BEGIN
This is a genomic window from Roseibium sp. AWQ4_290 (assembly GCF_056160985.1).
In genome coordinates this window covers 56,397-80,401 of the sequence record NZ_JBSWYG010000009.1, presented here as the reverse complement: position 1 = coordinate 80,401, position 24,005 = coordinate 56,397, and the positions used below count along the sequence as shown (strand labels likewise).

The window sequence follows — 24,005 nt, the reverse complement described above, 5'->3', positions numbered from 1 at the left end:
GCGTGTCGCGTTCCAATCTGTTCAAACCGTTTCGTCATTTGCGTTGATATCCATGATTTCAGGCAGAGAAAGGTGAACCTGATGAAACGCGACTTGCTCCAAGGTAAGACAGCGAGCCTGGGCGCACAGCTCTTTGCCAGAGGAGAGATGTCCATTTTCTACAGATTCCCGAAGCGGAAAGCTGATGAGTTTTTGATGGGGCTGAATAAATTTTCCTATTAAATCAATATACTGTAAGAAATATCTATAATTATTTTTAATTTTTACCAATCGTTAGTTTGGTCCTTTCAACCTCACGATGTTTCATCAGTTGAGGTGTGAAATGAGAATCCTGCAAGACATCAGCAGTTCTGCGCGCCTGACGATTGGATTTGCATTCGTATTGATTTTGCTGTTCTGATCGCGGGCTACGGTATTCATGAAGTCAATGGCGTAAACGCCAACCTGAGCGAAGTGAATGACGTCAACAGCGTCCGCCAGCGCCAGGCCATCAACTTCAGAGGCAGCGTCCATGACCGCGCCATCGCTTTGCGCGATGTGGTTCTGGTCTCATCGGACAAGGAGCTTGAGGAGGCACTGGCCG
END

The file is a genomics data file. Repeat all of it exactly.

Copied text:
This is a genomic window from Roseibium sp. AWQ4_290 (assembly GCF_056160985.1).
In genome coordinates this window covers 56,397-80,401 of the sequence record NZ_JBSWYG010000009.1, presented here as the reverse complement: position 1 = coordinate 80,401, position 24,005 = coordinate 56,397, and the positions used below count along the sequence as shown (strand labels likewise).

The window sequence follows — 24,005 nt, the reverse complement described above, 5'->3', positions numbered from 1 at the left end:
GCGTGTCGCGTTCCAATCTGTTCAAACCGTTTCGTCATTTGCGTTGATATCCATGATTTCAGGCAGAGAAAGGTGAACCTGATGAAACGCGACTTGCTCCAAGGTAAGACAGCGAGCCTGGGCGCACAGCTCTTTGCCAGAGGAGAGATGTCCATTTTCTACAGATTCCCGAAGCGGAAAGCTGATGAGTTTTTGATGGGGCTGAATAAATTTTCCTATTAAATCAATATACTGTAAGAAATATCTATAATTATTTTTAATTTTTACCAATCGTTAGTTTGGTCCTTTCAACCTCACGATGTTTCATCAGTTGAGGTGTGAAATGAGAATCCTGCAAGACATCAGCAGTTCTGCGCGCCTGACGATTGGATTTGCATTCGTATTGATTTTGCTGTTCTGATCGCGGGCTACGGTATTCATGAAGTCAATGGCGTAAACGCCAACCTGAGCGAAGTGAATGACGTCAACAGCGTCCGCCAGCGCCAGGCCATCAACTTCAGAGGCAGCGTCCATGACCGCGCCATCGCTTTGCGCGATGTGGTTCTGGTCTCATCGGACAAGGAGCTTGAGGAGGCACTGGCCG